The Last Shot

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For other uses, see The Last Shot (disambiguation).
The Last Shot
Last shot poster.jpg
Theatrical Release Poster
Directed by Jeff Nathanson
Produced by Larry Brezner
David Hoberman
Written by Jeff Nathanson
Starring Matthew Broderick
Alec Baldwin
Toni Collette
Calista Flockhart
Ray Liotta
Tim Blake Nelson
James Rebhorn
Tony Shalhoub
Stanley Anderson
W. Earl Brown
Ian Gomez
Buck Henry
Evan Jones
Tom McCarthy
Glenn Morshower
Jon Polito
Troy Winbush
Music by Rolfe Kent
Cinematography John Lindley
Edited by David Rosenbloom
Production
company
Distributed by Buena Vista Pictures
Release dates
September 24, 2004
Running time
93 minutes
Country USA
Language English
Budget $8 million
Box office $464,000

The Last Shot is a 2004 comedy film starring Matthew Broderick, Alec Baldwin, Toni Collette, Tim Blake Nelson, Joan Cusack (uncredited), Tony Shalhoub, Buck Henry, Ray Liotta, Calista Flockhart and Ian Gomez. The movie is written and directed by Jeff Nathanson, who wrote Catch Me If You Can and The Terminal.

Plot[edit]

FBI agent Joe Devine (Alec Baldwin) has been assigned to coming up with an elaborate scheme to take down infamous mob boss John Gotti. He assumes the role of a Hollywood producer and tells all the right lies to enlist a stooge to help execute his sting. He finds unsuspecting wannabe writer/director Steven Schats (Matthew Broderick), who'd do just about everything to get the chance to direct a feature. Schats falls for the pitch, but what Devine doesn't tell Schats is that the movie will never be made.

Though Schats' screenplay is titled Arizona, and the main character is supposed to euthanize herself in a Hopi cave at the end of the movie, he is so desperate to make the film that Devine convinces him to film it in Rhode Island. Devine's target there is Tommy Sanz, who muscles in on the production. Devine records Sanz accepting a bribe for the Teamsters' approval of the production. Instead of ending the investigation at that point as the FBI expects, Devine plows ahead with the film production, because he has fallen in love with the movie business.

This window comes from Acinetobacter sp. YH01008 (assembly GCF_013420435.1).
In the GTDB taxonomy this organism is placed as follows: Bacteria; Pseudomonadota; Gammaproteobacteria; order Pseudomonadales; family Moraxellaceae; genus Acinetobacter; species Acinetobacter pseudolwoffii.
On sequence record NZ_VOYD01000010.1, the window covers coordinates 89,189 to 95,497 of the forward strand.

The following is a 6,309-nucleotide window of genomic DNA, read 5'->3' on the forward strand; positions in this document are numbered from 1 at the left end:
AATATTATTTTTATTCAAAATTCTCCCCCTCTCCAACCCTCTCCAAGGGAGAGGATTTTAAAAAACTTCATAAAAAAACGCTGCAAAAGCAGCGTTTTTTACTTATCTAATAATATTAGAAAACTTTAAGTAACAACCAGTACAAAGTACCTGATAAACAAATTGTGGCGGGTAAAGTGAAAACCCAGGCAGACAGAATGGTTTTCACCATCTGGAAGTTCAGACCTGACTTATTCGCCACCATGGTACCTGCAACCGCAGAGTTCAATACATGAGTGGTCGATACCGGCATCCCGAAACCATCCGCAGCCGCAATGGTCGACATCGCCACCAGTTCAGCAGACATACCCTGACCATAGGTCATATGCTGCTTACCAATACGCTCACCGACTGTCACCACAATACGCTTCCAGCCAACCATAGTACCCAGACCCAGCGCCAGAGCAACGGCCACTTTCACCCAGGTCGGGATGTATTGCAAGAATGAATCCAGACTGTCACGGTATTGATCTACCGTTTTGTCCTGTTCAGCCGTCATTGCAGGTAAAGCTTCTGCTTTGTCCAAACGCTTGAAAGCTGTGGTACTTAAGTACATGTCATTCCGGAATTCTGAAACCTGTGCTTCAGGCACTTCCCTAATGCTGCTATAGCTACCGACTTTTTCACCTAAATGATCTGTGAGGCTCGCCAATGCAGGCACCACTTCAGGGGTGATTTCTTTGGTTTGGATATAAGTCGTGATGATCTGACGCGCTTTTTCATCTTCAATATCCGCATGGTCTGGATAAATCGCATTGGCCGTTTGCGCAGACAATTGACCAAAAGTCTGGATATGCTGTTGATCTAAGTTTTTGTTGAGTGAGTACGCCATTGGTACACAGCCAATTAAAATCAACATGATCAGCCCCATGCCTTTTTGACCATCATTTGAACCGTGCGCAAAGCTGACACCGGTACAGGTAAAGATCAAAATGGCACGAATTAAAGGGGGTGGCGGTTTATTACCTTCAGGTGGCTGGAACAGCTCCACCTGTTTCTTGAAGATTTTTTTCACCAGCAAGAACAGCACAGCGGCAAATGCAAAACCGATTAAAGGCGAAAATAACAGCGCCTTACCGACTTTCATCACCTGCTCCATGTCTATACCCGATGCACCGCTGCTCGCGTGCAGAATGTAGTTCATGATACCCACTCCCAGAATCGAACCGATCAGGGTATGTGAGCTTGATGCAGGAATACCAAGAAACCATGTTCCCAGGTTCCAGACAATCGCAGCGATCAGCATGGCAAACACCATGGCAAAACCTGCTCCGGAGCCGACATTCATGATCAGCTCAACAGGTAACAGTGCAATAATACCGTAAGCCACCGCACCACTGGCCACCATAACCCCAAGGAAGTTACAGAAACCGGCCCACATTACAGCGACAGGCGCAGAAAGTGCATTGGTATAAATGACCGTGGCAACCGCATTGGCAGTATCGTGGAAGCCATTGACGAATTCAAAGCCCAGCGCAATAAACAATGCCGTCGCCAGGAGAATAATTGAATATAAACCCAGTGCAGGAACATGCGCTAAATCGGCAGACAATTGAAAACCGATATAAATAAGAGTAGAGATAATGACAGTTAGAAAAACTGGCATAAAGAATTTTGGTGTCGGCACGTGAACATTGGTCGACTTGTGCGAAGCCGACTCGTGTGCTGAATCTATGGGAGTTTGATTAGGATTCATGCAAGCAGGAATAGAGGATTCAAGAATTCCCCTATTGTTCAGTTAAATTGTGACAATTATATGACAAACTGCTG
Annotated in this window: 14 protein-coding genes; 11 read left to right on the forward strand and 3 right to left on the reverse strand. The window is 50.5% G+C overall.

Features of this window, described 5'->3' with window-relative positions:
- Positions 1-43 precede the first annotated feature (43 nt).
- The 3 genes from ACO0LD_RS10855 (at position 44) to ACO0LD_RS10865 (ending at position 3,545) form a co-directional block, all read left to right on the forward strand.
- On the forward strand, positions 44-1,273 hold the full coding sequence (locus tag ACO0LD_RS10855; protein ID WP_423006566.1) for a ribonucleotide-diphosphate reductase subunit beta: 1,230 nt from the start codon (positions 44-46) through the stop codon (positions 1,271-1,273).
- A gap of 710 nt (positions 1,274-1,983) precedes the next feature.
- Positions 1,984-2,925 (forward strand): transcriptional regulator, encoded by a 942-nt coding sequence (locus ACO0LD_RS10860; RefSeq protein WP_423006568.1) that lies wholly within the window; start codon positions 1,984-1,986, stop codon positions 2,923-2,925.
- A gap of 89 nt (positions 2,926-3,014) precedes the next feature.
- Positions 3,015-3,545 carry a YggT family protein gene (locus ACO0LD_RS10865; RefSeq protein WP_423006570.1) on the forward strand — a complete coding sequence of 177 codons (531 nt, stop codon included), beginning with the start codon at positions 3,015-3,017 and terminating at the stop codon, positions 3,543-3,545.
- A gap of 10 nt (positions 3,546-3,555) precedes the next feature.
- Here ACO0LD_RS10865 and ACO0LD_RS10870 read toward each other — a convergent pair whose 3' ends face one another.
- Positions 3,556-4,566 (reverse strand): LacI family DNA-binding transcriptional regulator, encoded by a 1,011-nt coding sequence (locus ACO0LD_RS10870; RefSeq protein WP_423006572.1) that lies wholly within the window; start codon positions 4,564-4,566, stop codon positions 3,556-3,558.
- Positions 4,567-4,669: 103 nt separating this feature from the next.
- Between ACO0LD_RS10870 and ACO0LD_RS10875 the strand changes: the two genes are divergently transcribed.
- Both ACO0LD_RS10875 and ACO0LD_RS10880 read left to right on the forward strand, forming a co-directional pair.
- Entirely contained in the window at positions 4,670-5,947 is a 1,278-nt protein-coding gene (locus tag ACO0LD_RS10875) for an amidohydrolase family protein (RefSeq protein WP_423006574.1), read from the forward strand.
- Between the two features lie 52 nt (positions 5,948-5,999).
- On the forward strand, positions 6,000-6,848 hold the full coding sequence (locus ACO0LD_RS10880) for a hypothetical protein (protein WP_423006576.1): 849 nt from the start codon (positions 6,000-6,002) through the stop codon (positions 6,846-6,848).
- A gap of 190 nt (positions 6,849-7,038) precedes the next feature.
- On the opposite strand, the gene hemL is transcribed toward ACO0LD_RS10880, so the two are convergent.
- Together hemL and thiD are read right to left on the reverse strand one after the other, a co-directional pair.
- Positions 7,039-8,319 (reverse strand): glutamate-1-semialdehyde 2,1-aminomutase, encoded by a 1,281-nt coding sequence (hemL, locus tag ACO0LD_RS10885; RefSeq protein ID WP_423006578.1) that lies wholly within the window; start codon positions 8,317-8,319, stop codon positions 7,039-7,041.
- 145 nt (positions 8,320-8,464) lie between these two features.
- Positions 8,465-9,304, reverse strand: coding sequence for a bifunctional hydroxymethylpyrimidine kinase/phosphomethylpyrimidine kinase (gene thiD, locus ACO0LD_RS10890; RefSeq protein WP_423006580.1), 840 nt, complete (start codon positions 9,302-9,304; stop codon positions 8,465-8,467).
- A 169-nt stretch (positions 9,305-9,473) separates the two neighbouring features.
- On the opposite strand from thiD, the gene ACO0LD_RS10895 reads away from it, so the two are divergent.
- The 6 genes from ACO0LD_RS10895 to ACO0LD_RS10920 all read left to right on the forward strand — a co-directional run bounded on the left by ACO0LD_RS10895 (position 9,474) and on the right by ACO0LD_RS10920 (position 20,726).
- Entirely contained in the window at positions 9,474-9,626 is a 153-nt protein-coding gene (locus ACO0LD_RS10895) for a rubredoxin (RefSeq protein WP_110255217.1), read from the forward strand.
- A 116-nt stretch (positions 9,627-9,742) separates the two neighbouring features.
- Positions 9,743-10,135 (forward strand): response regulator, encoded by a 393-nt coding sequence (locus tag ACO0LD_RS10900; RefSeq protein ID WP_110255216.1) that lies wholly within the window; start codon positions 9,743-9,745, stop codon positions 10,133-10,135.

Devine's mania leads him to pitch a three picture deal to his FBI superiors. He is convinced that he can ensnare more mobsters with a similar scheme, while also producing actual films. The FBI agrees to the idea, and Devine throws himself into production full tilt. Just as filming begins, the FBI arrests Gotti and puts an end to the production, against Devine's wishes. The film jumps forward two years to the premiere of a movie based on the sting operation. Schats is working as a manager at a movie theater. Devine visits him and apologizes. He reveals that he has been working on a screenplay, and Schats gets excited about the pitch.

Background[edit]

The plot of The Last Shot is loosely based on the true story of an FBI sting operation code-named Dramex. The sting operation was run by FBI agent Garland Schweickhardt, who recruited aspiring screenwriters Dan Lewk and Gary Levy to participate unwittingly in a sting operation aimed at ensnaring mobsters and Teamsters union officials in a bribery scheme. Under the pretext of producing a movie, the FBI planned to catch people taking bribes in exchanging for promising not to make trouble when filmmakers used non-union truck drivers and non-union crew members. Shooting actually occurred in several cities including New Orleans and Las Vegas, while in other major cities, evidence was obtained without using an actual crew made up of FBI personnel. As the investigation progressed from city to city, sealed indictments were obtained and only unsealed when the operation was concluded. Many actual events happened during the shooting that were more hilarious than the movie portrays. At one point, the crew was stranded in the desert between LA and Las Vegas by a broken down Rolls Royce. Arriving at the location in Las Vegas, they found a genuine crew already there shooting Nasty Boys (Which, ironically, was about undercover police officers). The grip truck ran into an elderly lady's car the first day of shooting in New Orleans and the crew wound up paying off the lady with hundreds peeled from a roll of bills. The operation eventually led to indictments against five individuals, several of whom were convicted. The movie itself was shut down before serious filming started. Lewk and Levy have yet to make a full-length feature film.[1] They were, however, associate producers on The Last Shot and had cameo roles as 'Hollywood Boulevard Types'.[2]

Cast[edit]

Reception[edit]

At IMDb, the movie received 5.7 points out of 10 from over 3504 reviewers.[3]

External links[edit]

References[edit]

  1. ^ Paul Edward Parker (September 23, 2004). "Providence-based FBI sting now a movie". Providence Journal. Retrieved October 26, 2008. 
  2. ^ IMDb
  3. ^ IMDb